Part of my job is to listen to other people’s ideas. I listen to the ideas of company owners, founders, Presidents, VPs, CEOs, etc. I love to hear others’ ideas as it can lead to collaboration and super interesting projects, but not always. Sometimes these ideas have “avoid at all cost” stamped on them. It used to happen quite a bit. I’d be in a meeting, some senior executive shares their epiphany, and I’m tasked with implementing it and ensuring success. I cannot honestly let my budget get eaten up with someone’s whim, can I? After all, my reputation is tied up into the success of the projects and campaigns I run for my clients.
Now, sometimes there may be brilliance that you just don’t have the vision to see. But when your instinct is right there are some things just beyond your control. However, there are ways to avoid these bad sort of thing from happening too often. It starts with your marketing research and ends with your skills of persuasion. For me, I’m known for straight-forward response to things. If the idea is good, I’ll say so (enthusiastically) – and if it’s genuinely bad, I’ll say so (with tact). This doesn’t always go over well, but in time my clients come to appreciate my direct honesty so that time isn’t wasted on bad ideas.
Here is where the research part comes in. Saying “no” to something can be hurtful and can result in my client choosing to hire a “yes man” instead. Knowing your research allows you to base your opinions on facts and neutral information (as opposed to your previous experience or ‘gut’ feel). This helps by taking the emotion out of the discussion. It also allows the client to do their own research or review the points you brought up. Marketing personas are extremely effective here.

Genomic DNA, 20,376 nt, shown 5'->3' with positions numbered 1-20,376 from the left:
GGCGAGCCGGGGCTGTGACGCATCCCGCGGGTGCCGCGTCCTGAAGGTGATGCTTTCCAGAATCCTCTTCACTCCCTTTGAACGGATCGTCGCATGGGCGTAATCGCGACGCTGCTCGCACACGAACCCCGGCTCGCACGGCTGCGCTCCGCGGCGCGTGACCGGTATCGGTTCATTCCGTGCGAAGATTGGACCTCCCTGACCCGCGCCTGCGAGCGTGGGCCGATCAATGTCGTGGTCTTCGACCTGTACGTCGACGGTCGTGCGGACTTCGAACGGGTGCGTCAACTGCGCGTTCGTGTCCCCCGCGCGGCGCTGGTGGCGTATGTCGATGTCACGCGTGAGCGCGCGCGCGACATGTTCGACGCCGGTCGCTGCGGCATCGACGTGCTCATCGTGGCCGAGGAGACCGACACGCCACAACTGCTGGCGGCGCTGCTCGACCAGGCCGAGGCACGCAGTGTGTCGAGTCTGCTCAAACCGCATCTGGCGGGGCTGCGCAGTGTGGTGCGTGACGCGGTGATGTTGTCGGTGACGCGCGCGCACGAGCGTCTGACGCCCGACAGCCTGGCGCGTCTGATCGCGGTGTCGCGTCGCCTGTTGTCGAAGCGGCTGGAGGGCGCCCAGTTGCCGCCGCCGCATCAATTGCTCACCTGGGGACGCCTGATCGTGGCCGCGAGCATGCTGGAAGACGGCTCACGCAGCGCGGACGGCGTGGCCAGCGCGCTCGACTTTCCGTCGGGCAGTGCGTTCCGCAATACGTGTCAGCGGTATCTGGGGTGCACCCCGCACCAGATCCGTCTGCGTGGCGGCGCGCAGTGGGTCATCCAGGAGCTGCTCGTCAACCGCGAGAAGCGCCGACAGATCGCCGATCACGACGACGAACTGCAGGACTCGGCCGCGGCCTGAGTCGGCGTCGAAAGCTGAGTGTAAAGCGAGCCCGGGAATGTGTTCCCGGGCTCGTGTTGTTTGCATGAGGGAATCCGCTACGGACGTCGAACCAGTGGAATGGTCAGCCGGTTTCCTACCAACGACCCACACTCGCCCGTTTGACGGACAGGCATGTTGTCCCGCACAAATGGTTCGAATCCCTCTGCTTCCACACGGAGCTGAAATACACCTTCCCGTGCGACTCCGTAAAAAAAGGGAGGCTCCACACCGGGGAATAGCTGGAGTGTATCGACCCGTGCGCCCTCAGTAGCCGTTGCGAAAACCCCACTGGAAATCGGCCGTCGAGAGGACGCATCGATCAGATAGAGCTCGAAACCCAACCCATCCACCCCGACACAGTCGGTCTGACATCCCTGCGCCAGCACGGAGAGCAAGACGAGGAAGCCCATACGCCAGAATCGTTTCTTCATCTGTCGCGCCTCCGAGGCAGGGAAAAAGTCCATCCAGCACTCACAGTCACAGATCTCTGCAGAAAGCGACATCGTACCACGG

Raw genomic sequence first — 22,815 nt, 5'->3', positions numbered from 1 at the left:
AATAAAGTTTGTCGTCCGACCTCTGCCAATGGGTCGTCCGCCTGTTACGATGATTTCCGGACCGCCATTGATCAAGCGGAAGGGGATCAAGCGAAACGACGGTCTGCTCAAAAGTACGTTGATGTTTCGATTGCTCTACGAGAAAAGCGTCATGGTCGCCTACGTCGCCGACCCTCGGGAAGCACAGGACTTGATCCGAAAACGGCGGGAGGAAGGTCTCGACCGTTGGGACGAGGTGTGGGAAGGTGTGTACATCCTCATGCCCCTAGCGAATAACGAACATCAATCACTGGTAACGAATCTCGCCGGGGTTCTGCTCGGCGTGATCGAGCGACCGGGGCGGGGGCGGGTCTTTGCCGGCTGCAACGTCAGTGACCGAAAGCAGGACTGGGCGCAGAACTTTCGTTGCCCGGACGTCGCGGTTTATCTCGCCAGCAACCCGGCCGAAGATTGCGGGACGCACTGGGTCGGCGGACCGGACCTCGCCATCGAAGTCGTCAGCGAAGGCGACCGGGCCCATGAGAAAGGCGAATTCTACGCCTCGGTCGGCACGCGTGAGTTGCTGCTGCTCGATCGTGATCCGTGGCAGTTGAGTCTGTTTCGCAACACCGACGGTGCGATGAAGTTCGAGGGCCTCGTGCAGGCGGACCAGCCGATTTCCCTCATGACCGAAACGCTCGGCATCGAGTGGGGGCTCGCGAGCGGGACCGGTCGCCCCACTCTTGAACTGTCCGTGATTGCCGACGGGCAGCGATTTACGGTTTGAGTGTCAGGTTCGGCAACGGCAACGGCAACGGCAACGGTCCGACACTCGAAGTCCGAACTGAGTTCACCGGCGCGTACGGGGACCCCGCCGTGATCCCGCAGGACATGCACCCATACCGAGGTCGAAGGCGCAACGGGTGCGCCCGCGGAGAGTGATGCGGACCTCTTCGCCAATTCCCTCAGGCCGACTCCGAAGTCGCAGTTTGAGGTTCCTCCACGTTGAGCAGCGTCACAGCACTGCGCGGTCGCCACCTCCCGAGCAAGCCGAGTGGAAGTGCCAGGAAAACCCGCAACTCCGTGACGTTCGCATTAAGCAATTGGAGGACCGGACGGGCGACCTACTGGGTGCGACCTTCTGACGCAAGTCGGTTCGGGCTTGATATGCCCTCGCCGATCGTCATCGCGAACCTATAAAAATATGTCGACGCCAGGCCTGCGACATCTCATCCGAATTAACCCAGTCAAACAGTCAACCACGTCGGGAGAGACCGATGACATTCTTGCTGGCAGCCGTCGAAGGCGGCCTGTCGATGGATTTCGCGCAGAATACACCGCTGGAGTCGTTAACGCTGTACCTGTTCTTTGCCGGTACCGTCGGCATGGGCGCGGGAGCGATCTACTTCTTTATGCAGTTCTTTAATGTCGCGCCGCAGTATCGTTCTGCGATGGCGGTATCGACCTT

Persuasion is your ability to shift their thinking and to see their own idea more objectively. It doesn’t necessarily mean you get them to agree with you. Persuasion allows you to discuss the idea and its success (or failure) more realistically. This can help you identify prospect objections and other obstacles in your idea. It’s important to have answers before the questions are asked. Being prepared is a HUGE part of marketing strategy success.
After saying all of this it is extremely important for you to listen to others’ ideas with objectivity. Ask questions to get to the root of the idea. Take some time to consider an idea before you judge it or reject it outright. Different perspectives are invaluable in marketing and you certainly don’t want to alienate those who wish to share. Equally, it’s important for you to share your reasons for hesitancy or rejection. Allow others to try and overcome objections.
So, hearing “no” to your idea isn’t always a bad thing. What’s important is to identify WHY it wouldn’t work so your next idea receives a resounding “yes”!

Need to bounce around a few ideas? Get in touch to schedule a short consultation.

Carolyn Bergshoeff is the founder of WindWater Marketing, a small business marketing firm based in Toronto, Canada. Carolyn regularly goes to bat for good ideas and helps her client’s ideas gain strength before implementing.